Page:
What I have learned from Michael Phelps
Do you like listening? I love listening! Listening to you and what you have to say, having one-on-one conversations with my friends and team members, and also listening to audiobooks and podcasts to learn about what interesting people and game-changers have to say.
The other day, I came across an interview with Olympian Michael Phelps on The Tim Ferris Show. I love this podcast because it is about people who have either achieved, in one way or another, seemingly unachievable goals, or who have significantly contributed to the greater good in the world.
As you may be aware, Michael Phelps, a.k.a. ‘Aquaman’, a.k.a. ‘Superhuman’, has raced in four Olympic Games between 2004 and 2016, has broken 39 world records, and won 23 Olympic gold medals! For most people, he is a hero.
It is easy to jump to the conclusion after achieving such incredible goals and heights of success, that managing and navigating ordinary daily life should be easy for a person like Michael, but that is not true.
Over the years, Michael has openly talked about his battle with depression both during his competitive years, and after he stopped swimming. He bravely confessed that he was suicidal at times, despite being one of the most admired people in the world.
His courage in sharing his struggles publicly has helped other people feel like they aren’t alone with their life challenges. He played an essential role in starting an important conversation about addressing the epidemic of mental health problems in our society. In a way, he has helped others come to terms with struggles that in one form or another are a part of everyone’s life, especially now.
Why is this important now?
Before the COVID crisis, for most of us life was much easier. We could talk to friends in person, go for coffee, dinner, attend a gathering, go to group fitness or a yoga class, and everything would feel better. Unfortunately, the 2020 “curveball” of COVID made everything different.
When our species “was born” we lived in social groups and tribes similar to those of apes 🐒🐒🐒. A very clear support structure was in place. As time progressed, tribes started to lose their importance and the rise of fast modes of transportation led to people moving from place to place. This has left many peoples' families scattered around the country, or the world.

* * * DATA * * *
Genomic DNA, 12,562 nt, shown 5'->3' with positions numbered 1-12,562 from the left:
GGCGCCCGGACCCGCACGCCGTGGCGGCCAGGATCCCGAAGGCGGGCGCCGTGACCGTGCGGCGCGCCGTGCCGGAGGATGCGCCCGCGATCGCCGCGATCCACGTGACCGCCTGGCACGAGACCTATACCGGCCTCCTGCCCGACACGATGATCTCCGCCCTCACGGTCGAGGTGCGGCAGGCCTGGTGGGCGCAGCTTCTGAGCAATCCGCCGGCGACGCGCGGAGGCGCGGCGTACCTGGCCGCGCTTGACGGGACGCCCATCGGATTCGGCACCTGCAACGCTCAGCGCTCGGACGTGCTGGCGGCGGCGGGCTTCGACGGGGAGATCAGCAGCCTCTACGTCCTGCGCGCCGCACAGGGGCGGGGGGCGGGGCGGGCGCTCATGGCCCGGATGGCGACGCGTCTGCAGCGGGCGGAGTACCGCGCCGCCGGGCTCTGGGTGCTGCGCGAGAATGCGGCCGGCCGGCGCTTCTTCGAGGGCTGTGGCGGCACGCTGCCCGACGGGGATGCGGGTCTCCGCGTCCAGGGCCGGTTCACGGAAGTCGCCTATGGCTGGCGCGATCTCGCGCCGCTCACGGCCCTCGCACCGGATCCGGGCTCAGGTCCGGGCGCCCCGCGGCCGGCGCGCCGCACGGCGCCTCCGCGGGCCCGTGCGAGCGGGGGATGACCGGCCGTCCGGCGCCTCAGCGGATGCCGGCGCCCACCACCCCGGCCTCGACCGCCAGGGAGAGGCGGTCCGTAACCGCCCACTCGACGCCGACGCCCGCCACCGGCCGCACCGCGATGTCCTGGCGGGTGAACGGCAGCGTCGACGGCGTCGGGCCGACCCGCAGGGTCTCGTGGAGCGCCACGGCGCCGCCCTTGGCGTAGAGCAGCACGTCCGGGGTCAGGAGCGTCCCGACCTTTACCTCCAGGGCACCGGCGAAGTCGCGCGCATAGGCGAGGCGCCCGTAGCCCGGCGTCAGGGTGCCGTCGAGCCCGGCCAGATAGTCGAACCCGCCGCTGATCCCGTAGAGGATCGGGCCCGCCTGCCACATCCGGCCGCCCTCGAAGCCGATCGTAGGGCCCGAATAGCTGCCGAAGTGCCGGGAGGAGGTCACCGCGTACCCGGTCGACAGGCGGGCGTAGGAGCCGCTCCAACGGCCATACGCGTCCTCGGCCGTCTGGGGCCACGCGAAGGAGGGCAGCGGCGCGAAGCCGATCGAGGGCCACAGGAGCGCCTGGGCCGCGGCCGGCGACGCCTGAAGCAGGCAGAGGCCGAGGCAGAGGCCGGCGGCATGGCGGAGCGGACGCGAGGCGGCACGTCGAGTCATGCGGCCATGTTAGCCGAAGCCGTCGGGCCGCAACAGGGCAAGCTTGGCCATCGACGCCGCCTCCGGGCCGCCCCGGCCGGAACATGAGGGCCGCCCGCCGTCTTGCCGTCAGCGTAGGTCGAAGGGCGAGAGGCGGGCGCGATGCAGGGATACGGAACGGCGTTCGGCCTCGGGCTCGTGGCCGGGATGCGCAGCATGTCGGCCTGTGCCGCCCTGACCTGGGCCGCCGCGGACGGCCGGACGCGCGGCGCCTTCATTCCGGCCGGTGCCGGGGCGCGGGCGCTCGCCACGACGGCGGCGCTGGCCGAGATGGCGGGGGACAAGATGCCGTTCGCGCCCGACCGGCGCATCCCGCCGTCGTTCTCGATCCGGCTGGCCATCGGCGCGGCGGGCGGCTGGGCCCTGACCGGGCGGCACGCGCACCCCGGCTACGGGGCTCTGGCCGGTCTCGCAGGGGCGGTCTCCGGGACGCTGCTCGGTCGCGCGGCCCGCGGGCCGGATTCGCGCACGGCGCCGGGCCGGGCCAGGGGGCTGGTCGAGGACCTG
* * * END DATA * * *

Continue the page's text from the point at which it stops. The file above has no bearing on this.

Losing these tightly knit family and community structures has had a negative effect on peoples' quality of life. For many people the only regular social interaction they have is with their dogs. They are also our heroes.
Could there be better ways to deal with the current crisis?
Here are some examples highlighting how elected officials often do not consider the full picture. Their decisions often negatively affect peoples' mental health.
The Canadian government seems to have taken a hard-line with regards to border and travel restrictions. They have done this despite the fact that over 98% of coronavirus transmission occur within the community and are not due to international travel.
The Prime Minister publicly announced that citizens need to be tested before coming back to Canada, then again on arrival, then be locked up in a government selected hotel with the price tag of $2000 and then complete 14 days of quarantine in isolation at home without the ability to get outside, exercise, get fresh air or walk your dog!
If this doesn't sound like complete BS, I don't know what does!
Why are two negative tests not enough and why do people not speak up against rules that make zero sense.
I have a friend who lives in Australia with her family. She has a terminally ill mother living abroad. She isn't able to go visit her because she is unable to secure one of the limited number of quarantine spots for her trip home. She can't risk being separated from her children for a long period of time if she isn't able to come back home.